Our latest research shows that obesity is a cause of at least 12 cancers. That’s why we’re a member of the Obesity Health Alliance, a coalition of more than 40 UK organisations that have joined together to address the influences that lead to excess body weight throughout life. Caroline Cerny of the Obesity Health Alliance (OHA) updates us on its work.
The government recently announced 'Chapter Two' of their childhood obesity plan. This update, which includes a target to halve childhood obesity by 2030 and close the gap between the most and least deprived children, is a positive leap forward from the initial plan launched two years ago and has been welcomed by OHA and our members.
The plan includes the intention to bring in a range of measures aimed at making healthier choices easier, including the following:
- preventing stores from displaying unhealthy food at checkouts and other prominent spots or including it in multi-buy offers such as buy-one-get-one-free deals (which just encourage us to buy and eat more rather than save money).
- introducing clear, consistent calorie labelling on menus in restaurants, cafés and takeaways. This will help everyone be more informed about what they eat.
- banning the sale of harmful, caffeine-laden energy drinks to children.
- watershed on junk food adverts to reduce children's exposure to adverts which influence their food preferences and how much they eat. Similar measures will also be brought in to protect children online.
- a new national ambition for every primary school to adopt a daily ‘active mile’ initiative.
Creating healthy environments for future generations
For too long our environment has continually steered us towards high fat and sugar options with relentless advertising and promotions, making healthy choices harder. If fully implemented, these plans have real potential to ensure that children in the UK have healthy futures.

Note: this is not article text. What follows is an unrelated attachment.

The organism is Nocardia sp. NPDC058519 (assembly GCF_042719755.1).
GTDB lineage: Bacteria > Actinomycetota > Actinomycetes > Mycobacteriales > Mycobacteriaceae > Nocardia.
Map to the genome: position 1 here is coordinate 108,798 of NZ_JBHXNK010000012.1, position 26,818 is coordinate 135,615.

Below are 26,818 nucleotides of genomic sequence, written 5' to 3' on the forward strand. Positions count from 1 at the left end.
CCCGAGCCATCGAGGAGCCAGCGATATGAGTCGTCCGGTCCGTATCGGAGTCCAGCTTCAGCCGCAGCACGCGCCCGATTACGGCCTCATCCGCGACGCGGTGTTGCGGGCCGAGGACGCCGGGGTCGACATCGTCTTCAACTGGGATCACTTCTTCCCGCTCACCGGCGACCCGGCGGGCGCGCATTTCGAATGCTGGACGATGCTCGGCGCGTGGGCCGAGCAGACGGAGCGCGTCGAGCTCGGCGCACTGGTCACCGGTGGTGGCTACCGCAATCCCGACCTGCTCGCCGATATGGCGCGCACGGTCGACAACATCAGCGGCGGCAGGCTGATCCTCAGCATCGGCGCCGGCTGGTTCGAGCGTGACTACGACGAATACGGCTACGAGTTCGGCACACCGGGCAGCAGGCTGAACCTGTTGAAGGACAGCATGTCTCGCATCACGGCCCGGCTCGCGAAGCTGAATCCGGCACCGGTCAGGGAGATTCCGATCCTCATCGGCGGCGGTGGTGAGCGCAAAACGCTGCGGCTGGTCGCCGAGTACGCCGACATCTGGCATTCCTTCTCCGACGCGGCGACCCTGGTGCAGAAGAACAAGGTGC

Since our inception in 2015, OHA have campaigned hard to reduce children's exposure to junk food marketing, highlighting loopholes in the current rules and regulations. In early July, the Advertising Standards Authority (ASA) upheld complaints we submitted, along with the Children’s Food campaign, against Cadbury, Chewits and Squashies – for online adverts for unhealthy foods clearly aimed at children.
But we need to keep up the pressure. It took six months for ASA decisions to be reached, by which time the advertising campaigns had finished; the companies in question weren’t penalised in any way, and children remained largely unprotected. The government has pledged to consider whether self-regulation is the best approach to tackling junk food marketing in the non-broadcast space, or if legislation is necessary. The evidence points to the latter.
Childhood obesity statistics
The statistics on childhood obesity underline the scale of the problem. In April 2018, for example, the National Childhood Measurement Programme (NCMP) reported that nearly a quarter (23%) of children aged four to five in England have a weight status classified as overweight or obese in 2016-17, along with 34% of children aged 10 to 11. That’s storing up a huge potential health problem for the future, because carrying excess weight increases risk in adulthood of developing conditions including heart disease and stroke, high blood pressure and diabetes, as well as cancer.
The number of children aged 10 to 11 years with a weight in the severe obesity category has reached the highest level since records began, according to new figures published on 24 July 2018 by Public Health England. Analysis of the NCMP between 2006 to 2007 and 2016 to 2017 reveals detailed trends in severe obesity for the first time. The figures also revealed that big health inequalities continue to widen across young children, with excess weight, obesity, overweight and severe obesity being common in the more deprived areas of the country.
There are no magic bullets. Reducing obesity will require swift and sustained action from across government departments on the ‘Chapter Two’ proposals with further action in future years across a wide range of additional measures to transform our unhealthy environment into a health promoting one. Halving levels of childhood obesity is a bold but worthy ambition. There is a long road ahead of us, but we are finally on the right track.